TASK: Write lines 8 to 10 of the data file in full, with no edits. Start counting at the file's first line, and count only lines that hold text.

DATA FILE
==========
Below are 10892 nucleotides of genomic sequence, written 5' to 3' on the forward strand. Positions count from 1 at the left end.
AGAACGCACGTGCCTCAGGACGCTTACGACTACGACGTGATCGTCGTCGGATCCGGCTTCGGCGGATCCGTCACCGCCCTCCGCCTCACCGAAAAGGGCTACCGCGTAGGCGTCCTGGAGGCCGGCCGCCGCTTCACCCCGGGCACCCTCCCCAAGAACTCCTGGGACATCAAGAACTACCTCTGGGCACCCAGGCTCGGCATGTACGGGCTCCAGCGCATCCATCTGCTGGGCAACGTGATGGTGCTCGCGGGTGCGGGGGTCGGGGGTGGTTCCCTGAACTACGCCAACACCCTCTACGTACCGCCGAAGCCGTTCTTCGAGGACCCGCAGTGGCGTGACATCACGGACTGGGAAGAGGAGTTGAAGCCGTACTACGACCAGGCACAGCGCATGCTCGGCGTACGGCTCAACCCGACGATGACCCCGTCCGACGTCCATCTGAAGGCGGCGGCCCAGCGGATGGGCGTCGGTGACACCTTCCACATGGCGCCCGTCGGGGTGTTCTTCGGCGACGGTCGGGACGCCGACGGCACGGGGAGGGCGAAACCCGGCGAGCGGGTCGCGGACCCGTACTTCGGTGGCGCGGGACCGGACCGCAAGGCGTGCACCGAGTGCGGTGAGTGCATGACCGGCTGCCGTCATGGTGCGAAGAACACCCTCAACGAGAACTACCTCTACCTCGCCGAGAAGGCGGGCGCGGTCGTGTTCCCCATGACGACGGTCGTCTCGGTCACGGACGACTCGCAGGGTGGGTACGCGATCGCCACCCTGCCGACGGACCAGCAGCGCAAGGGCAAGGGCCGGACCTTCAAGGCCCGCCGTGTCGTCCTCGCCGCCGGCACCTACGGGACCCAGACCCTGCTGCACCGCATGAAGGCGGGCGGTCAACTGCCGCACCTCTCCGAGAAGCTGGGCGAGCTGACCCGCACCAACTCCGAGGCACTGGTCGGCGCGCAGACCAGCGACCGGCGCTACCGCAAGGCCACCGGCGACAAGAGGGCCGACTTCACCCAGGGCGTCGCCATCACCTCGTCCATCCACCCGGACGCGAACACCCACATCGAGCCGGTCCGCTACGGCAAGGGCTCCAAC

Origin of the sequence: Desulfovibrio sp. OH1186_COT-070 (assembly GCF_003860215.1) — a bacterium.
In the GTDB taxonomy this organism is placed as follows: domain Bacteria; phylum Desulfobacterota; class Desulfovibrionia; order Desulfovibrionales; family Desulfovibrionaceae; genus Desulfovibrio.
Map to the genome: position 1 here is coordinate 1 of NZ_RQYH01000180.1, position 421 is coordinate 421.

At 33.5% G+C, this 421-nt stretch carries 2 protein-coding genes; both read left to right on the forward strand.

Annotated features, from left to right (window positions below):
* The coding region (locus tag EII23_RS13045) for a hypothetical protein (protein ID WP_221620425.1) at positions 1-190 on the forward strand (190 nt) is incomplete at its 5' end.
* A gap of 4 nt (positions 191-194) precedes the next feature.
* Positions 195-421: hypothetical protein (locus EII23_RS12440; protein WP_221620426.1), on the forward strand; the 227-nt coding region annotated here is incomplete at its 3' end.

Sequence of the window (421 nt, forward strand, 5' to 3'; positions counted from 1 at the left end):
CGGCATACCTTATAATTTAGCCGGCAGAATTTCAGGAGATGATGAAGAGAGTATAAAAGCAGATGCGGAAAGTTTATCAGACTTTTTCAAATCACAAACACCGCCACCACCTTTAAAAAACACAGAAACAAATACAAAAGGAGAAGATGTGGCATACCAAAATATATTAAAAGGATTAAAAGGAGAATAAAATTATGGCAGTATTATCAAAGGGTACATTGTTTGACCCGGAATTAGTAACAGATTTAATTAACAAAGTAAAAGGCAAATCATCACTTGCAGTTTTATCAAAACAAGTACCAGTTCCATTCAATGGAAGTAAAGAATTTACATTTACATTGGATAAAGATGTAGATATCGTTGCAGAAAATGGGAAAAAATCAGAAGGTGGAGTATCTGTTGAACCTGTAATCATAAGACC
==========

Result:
* The coding region (locus tag EII23_RS13045) for a hypothetical protein (protein ID WP_221620425.1) at positions 1-190 on the forward strand (190 nt) is incomplete at its 5' end.
* A gap of 4 nt (positions 191-194) precedes the next feature.
* Positions 195-421: hypothetical protein (locus EII23_RS12440; protein WP_221620426.1), on the forward strand; the 227-nt coding region annotated here is incomplete at its 3' end.